Despite Haley win, S.C. still last in electing women - but not in Beaufort

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When you hear that South Carolina elected a woman of Indian decent as governor your initial reaction might be to consider how progressive we are as a state.

Not so fast!

Despite Haley's historic win last week, South Carolina still ranks dead last when it comes to electing females to state office. In fact, about half of the states had elected a female governor before S.C.

There's a decent statewide story circulating regarding where S.C. stands in terms of the number of women in the House and Senate. You can check it out here.

But here is the important info you really need to know:

So what's the Beaufort angle?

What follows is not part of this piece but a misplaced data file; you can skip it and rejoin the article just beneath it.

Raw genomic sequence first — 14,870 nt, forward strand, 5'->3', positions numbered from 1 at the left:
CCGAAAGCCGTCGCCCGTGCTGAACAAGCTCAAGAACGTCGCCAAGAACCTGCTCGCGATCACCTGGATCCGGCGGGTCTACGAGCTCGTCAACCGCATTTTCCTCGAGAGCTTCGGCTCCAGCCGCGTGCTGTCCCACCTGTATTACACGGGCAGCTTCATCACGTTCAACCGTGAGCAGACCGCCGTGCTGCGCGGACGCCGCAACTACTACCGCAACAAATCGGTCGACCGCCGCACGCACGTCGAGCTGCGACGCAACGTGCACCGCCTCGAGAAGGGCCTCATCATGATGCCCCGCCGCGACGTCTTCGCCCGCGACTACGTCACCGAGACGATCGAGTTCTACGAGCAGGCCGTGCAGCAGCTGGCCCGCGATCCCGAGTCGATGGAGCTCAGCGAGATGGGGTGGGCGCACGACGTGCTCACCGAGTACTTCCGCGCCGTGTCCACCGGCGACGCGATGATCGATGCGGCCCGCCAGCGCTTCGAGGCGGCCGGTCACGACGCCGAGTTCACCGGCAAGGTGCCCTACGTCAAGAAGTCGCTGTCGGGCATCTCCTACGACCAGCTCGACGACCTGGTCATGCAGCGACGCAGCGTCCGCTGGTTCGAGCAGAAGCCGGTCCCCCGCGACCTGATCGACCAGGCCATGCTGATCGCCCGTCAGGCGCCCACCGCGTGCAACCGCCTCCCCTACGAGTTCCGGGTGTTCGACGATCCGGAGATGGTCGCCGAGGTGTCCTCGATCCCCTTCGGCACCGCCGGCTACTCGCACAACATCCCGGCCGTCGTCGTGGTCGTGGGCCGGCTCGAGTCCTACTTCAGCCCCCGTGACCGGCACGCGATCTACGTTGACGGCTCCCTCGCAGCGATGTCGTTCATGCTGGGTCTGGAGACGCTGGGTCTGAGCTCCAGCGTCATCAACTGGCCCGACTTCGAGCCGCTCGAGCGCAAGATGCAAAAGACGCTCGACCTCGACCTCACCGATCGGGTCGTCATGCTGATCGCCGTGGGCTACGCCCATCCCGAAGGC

Well believe it or not Beaufort continues to buck this trend.

For instance, take District 124 of the S.C. House of Representatives.

District 124 represents most of Beaufort, Port Royal and the Sea Islands. Four of the last five people to hold that seat, including the current Rep. Shannon Erickson, are female (the others are Edie Rodgers, Catherine Ceips and Harriet Keyserling.)

Want another example?

Well like I said the S.C. Senate likely will go another term without a female member, but for a short period there Beaufort sent Ceips up to the Senate when she won a special election after Scott Richardson vacated his seat to become S.C. Director of Insurance.

Ceips has since lost the seat to Tom Davis.

It's clear S.C. still has a ways to go before being able to claim that it's progressive when it comes to electing women, but it's nice to see that Beaufort leads the way.

Want more info? 

Here's the most recent Rutgers report and ranking in terms of the percentage of women holding state office. As you'll see S.C. is indeed 50th out of 50.

The report is posted to the National Foundation for Women Legislators website where you can find more info.

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